The Camogie Association has today published the results of a player welfare survey and have undertaken as a result to consider ways of defining what a ‘reasonable and meaningful’ amount of game time might look like.
The survey was conducted with inter-county, third-level, second level and club players, on the required supports appropriate to player welfare and inclusion within the Association.
It collected data on inclusion, athlete identity, mental health, burnout, menstrual cycle, as well as other concerns and challenges that players are facing.
The key findings within the Player Welfare Research include:
- One in 10 players reported being a substitute that is infrequently used or being seldom or never played.
- There is a broad consensus that Camogie has an inclusive environment.
- Many players are highly involved in sport, playing Camogie for more than one team, playing Ladies Football or playing other sports. However, reported levels of burnout are low to moderate.
- Only 24.2% of players play Camogie as their sole sport and play for just 1 team.
- Players have very little knowledge around how to claim insurance or what it covers and often have to cover out of pocket expenses as a result.
- Welcomingly, women are returning to Camogie after having a child with 12.5% of players having one or more children.
- 1% of Camogie players reported that their menstrual cycle “usually” or “always” affects their performance.
- However, players are reluctant to miss training/matches as a result of their period.
- Players (82.8%) “strongly agreed” or “agreed” that “Dark coloured skorts would make them more comfortable playing camogie when on their period.”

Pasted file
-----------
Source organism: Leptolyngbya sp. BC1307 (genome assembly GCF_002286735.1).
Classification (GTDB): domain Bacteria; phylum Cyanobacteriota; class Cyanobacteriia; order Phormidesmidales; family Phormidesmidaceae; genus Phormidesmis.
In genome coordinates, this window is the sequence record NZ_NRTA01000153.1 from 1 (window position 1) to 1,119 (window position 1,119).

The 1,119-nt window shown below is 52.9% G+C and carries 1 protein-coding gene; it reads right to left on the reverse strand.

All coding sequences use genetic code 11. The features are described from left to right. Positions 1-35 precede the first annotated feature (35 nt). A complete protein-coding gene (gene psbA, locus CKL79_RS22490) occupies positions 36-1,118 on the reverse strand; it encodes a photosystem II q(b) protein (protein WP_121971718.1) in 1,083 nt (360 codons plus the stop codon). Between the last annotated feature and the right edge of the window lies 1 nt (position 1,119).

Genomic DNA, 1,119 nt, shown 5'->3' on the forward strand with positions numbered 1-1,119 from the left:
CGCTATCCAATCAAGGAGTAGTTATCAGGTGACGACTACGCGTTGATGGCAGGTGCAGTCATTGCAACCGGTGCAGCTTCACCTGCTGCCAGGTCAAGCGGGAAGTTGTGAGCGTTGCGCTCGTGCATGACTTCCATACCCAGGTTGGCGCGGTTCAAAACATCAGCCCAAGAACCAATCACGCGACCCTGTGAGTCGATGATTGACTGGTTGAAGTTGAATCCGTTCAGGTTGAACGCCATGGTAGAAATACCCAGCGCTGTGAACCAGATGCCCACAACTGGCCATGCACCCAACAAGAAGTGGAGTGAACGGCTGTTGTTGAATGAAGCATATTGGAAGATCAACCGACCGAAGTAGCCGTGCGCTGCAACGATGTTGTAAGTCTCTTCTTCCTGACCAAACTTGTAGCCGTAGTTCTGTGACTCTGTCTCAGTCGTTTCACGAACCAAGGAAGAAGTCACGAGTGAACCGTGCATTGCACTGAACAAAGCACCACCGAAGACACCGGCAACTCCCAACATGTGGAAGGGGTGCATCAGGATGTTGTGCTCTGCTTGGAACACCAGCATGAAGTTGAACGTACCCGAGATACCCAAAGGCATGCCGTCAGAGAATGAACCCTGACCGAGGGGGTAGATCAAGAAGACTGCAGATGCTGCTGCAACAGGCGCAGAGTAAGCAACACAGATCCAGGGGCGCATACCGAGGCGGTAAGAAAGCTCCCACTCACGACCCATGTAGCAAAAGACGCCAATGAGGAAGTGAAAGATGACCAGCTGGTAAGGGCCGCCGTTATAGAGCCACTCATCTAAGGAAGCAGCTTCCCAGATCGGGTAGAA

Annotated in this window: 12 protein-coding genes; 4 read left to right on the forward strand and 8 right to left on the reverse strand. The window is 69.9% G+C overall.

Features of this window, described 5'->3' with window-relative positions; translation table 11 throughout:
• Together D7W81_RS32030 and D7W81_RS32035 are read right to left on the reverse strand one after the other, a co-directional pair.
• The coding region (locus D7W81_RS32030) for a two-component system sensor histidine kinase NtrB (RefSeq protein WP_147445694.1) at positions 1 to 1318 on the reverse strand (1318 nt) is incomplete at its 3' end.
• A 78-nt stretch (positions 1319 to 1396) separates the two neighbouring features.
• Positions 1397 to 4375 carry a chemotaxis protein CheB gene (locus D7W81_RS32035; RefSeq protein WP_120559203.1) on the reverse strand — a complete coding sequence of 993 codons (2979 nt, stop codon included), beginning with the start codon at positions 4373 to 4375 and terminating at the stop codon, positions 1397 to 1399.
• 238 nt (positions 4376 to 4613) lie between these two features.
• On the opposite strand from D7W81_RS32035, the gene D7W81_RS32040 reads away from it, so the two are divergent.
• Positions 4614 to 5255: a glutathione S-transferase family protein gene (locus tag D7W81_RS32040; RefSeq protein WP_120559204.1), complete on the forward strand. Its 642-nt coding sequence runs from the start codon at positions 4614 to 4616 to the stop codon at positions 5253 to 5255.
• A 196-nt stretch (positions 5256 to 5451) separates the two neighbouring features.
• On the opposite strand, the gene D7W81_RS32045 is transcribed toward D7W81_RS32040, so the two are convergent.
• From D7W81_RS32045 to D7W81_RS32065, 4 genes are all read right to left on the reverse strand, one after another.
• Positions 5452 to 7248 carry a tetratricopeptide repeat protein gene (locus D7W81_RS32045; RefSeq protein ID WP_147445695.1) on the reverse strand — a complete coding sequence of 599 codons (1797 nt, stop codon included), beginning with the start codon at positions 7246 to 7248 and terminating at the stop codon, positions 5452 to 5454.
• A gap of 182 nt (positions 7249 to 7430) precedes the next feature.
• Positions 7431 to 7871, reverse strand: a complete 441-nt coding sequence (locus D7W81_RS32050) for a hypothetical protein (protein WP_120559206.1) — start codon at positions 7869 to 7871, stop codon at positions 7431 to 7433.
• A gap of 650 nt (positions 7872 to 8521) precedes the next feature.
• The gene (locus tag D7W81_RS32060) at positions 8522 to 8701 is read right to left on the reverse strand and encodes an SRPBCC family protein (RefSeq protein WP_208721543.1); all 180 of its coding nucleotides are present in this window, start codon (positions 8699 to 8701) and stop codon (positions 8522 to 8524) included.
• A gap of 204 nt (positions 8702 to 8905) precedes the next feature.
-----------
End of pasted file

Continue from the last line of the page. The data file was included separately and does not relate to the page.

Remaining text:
- There is overall broad satisfaction among players with their experience of playing Camogie.
Recommendations within the Player Welfare Research Report include:
- Examination of the definition of “adequate and meaningful playing time” for adult players, and consideration of how this could be applied in a rule.
- Review of the insurance strategy for Camogie clubs to examine its effectiveness. Following on from this, resources should be created to educate players, coaches, and administrators and provide clarity on the process and what it covers.
- Continued cooperation with sister Gaelic Games organisations at club, county, provincial, and National levels to ensure that, where possible, games for both codes don’t take place on the same day or aren’t clustered together in a packed schedule to prevent players from having to choose between codes.
- Development of programmes and campaigns to encourage people from minority groups to play Camogie and market our game with diverse role models using members from various backgrounds including minority groups as well as all levels of the inter-county, third-level and club game, to create more visibility for all.
- A campaign to create conversations in team environments on menstrual cycles to reduce stigma followed by education for both players and coaches.